WESTMINSTER, Colo. -- Two men working for a Colorado security company were arrested and charged with breaking into a county courthouse in Iowa.
The catch: the state of Iowa paid them to do it.
Coalfire is based in Westminster. The security company specializes in identifying security weaknesses for both private and public sector organizations.
Employees at Coalfire are paid to hack into computer systems and occasionally gain access to buildings to try to highlight and improve vulnerabilities.
"This is a very common thing that government agencies do to protect their organization," said Tom McAndrew, the CEO of Coalfire. "We're doing these every day, every week, all the time, all throughout the country."
However, two of Coalfire's employees are now accused of being actual criminals. They were arrested after breaking into the Dallas County Courthouse in Iowa, even though the Iowa Judicial Branch hired them to do it.
"I think when a common individual looks at this, you'd look at this and say this is insane. To be honest, it's totally absurd what's going on," McAndrew said.
Coalfire believes it is caught in a situation in which the company is being used to escalate a political agenda.
The Iowa Judicial Branch signed a contract with Coalfire to conduct the operation, but didn't notify Dallas County, which owns the courthouse.
"It was unclear the jurisdiction between the county courthouses and the state and I think that's where there was some confusion," McAndrew said.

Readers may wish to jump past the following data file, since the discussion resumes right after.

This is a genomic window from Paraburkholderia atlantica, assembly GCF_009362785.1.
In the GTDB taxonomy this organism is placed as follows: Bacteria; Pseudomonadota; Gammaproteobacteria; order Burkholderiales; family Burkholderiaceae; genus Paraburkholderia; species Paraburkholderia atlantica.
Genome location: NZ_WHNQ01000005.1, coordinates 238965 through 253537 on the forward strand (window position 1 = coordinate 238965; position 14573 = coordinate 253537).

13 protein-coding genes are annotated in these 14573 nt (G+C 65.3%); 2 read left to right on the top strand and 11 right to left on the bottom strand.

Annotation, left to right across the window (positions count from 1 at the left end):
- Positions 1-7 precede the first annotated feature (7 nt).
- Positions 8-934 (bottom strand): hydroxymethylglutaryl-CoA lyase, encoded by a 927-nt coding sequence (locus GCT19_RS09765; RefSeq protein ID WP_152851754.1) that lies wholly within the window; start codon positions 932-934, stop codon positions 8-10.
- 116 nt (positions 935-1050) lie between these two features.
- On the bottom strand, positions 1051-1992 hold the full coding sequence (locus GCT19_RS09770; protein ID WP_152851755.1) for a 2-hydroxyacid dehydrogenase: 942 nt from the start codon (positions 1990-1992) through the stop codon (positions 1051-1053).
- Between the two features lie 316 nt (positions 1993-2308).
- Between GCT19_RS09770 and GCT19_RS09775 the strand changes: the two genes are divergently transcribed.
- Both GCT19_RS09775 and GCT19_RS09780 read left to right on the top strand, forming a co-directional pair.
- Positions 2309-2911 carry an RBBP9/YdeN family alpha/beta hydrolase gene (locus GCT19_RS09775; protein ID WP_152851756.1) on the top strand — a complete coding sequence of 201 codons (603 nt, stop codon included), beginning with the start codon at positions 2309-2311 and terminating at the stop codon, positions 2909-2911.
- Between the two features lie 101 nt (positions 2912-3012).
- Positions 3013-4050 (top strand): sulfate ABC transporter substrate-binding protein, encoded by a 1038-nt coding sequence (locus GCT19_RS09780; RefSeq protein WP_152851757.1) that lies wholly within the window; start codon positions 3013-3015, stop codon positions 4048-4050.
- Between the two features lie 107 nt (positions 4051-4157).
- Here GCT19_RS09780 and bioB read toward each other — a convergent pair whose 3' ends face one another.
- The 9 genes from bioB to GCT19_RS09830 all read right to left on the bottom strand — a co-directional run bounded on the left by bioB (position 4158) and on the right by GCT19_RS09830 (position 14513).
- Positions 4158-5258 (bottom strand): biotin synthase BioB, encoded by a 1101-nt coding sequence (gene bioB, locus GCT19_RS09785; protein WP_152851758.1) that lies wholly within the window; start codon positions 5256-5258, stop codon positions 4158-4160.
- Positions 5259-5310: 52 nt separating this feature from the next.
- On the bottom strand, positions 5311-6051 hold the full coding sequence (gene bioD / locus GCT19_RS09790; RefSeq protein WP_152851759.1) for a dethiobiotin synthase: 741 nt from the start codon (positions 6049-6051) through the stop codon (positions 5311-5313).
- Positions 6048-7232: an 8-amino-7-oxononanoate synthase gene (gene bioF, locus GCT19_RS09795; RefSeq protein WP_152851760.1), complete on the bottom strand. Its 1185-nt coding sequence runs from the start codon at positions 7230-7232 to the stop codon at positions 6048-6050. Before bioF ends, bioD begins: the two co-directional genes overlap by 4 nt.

The two Coalfire employees slipped into the courthouse sometime after midnight through an unlocked door and eventually tripped a security alarm. They calmly waited for authorities to arrive to provide documentation.
"It's not common that they're caught, but it's expected. That's why we have a 'get out of jail free card' because, you know, it may happen and you want to have the procedures to help get them out," said McAndrew.
However, the Dallas County Sheriff wasn't amused. Coalfire employees Justin Wynn and Gary Demercurio where arrested and charged with third-degree burglary.
Tom Bisignano is a state senator from Iowa. He's outraged the state's judicial branch would pay a company to break into a county building. However, he admits Coalfire is now stuck in the middle of a political dispute.
"This was strictly a misstep by the court administration. I don't think the company really had anything to do with the inappropriateness with what happened. At first you question, who are these guys? I now look back and yes, they were victims of circumstance," Bisignano said.
However, Bisignano believes the employees from Coalfire should still face charges of some kind.
"What becomes the issue is: can I contract with you to break the law?" he said.
The charges against Wynn and Demercurio have since been downgraded to misdemeanor trespassing, but Coalfire's CEO says even that isn't right.
"It's not a win at all. These individuals still have criminal records. They've got their mugshots out there. This can impact their ability to get future jobs and get clearance," McAndrew said.
The two men have pleaded not guilty to the misdemeanor trespassing charge and have requested a jury trial.
FOX31 reached out to the Dallas County Sheriff for comment. Our calls were not returned.
As for the Iowa Court Administration, they confirm they hired Coalfire to try to access court records, but say that didn't include forced entry into the building.